Troops fire on Nepal protesters

Nepali troops have opened fire on protesters after they burnt tyres, chanted slogans and clashed with police in defiance of a curfew in the sixth day of mass protests against the king.

    Protests against the king have turned violent

    The violence on Tuesday came as international pressure increased on King Gyanendra to end his crackdown on the protests, in which three people have been killed and hundreds wounded.

    Dozens of people were wounded when troops opened fire on Tuesday.
    The street campaign is the most intense since the 58-year-old monarch sacked the government and seized power 14 months ago.
    Some analysts say it is only a matter of time before the king runs out of options. They say the protests and clashes, including in places where shoot-on-sight curfews were in force, showed that more ordinary people were coming out openly against him.
    But sources close to the palace said the king was unlikely to relent.

    Troops baton-charged, tear-gassed and then opened fire to disperse more than 500 demonstrators in the Kathmandu suburb of Gongabu, wounding at least 50 people, a Reuters reporter at the scene said.
    Tension flared in the area after the shooting as the activists regrouped and more gunfire was heard.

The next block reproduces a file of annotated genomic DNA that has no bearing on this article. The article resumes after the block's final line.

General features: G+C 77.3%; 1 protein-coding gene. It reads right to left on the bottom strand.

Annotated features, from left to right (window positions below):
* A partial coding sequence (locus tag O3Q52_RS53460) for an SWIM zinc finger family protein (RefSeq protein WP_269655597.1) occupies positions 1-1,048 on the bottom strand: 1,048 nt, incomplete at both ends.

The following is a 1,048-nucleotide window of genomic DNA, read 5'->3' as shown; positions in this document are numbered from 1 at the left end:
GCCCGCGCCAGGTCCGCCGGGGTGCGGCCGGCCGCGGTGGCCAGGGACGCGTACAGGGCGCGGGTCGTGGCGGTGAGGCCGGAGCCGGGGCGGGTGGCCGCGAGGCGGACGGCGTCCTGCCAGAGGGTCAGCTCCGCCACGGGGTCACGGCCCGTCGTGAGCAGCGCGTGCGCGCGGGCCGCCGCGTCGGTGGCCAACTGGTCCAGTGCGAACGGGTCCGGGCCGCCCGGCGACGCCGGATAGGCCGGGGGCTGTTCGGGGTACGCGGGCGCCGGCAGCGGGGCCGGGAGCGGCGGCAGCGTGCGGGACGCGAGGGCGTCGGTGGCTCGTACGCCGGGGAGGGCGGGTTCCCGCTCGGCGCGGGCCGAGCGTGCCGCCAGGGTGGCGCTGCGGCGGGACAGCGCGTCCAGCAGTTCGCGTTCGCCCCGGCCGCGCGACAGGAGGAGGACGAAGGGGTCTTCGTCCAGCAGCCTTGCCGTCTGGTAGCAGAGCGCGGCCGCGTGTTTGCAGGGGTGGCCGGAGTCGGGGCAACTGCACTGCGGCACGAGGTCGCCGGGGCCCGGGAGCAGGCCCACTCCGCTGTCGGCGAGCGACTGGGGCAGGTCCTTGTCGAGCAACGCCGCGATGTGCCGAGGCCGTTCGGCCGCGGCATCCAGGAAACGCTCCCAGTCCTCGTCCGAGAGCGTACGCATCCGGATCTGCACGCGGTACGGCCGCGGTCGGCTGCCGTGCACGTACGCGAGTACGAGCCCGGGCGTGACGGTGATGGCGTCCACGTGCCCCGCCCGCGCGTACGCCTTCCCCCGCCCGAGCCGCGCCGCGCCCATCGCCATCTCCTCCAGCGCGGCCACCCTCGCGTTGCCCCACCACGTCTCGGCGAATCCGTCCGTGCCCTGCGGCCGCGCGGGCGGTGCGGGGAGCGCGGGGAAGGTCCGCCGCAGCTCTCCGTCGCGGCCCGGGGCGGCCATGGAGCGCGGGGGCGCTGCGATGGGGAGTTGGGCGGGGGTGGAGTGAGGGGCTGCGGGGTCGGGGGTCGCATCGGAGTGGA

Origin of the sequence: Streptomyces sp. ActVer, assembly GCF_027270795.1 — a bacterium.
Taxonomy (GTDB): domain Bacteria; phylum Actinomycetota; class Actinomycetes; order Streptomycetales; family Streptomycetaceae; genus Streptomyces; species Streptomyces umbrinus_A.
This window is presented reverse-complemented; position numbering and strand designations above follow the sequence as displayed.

Troops also opened fire and wounded two people at a meeting called in the western tourist resort town of Pokhara to mourn a protester shot dead by the army there on Saturday, witnesses said.
    In another Kathmandu suburb, about 500 youths burnt tyres on the road, chanting "We want democracy" and "Gyanendra leave the country". Riot police charged at them with batons and beat them up, wounding at least two people before the crowd was dispersed.
    The latest demonstrations and a nationwide general strike began last Thursday in an attempt to force Gyanendra to step down and hand power to an all-party government.
    The campaign, backed by Maoist insurgents, had been due to end on Sunday but was extended indefinitely as stringent security measures prevented big rallies against the king.

    SOURCE: Reuters


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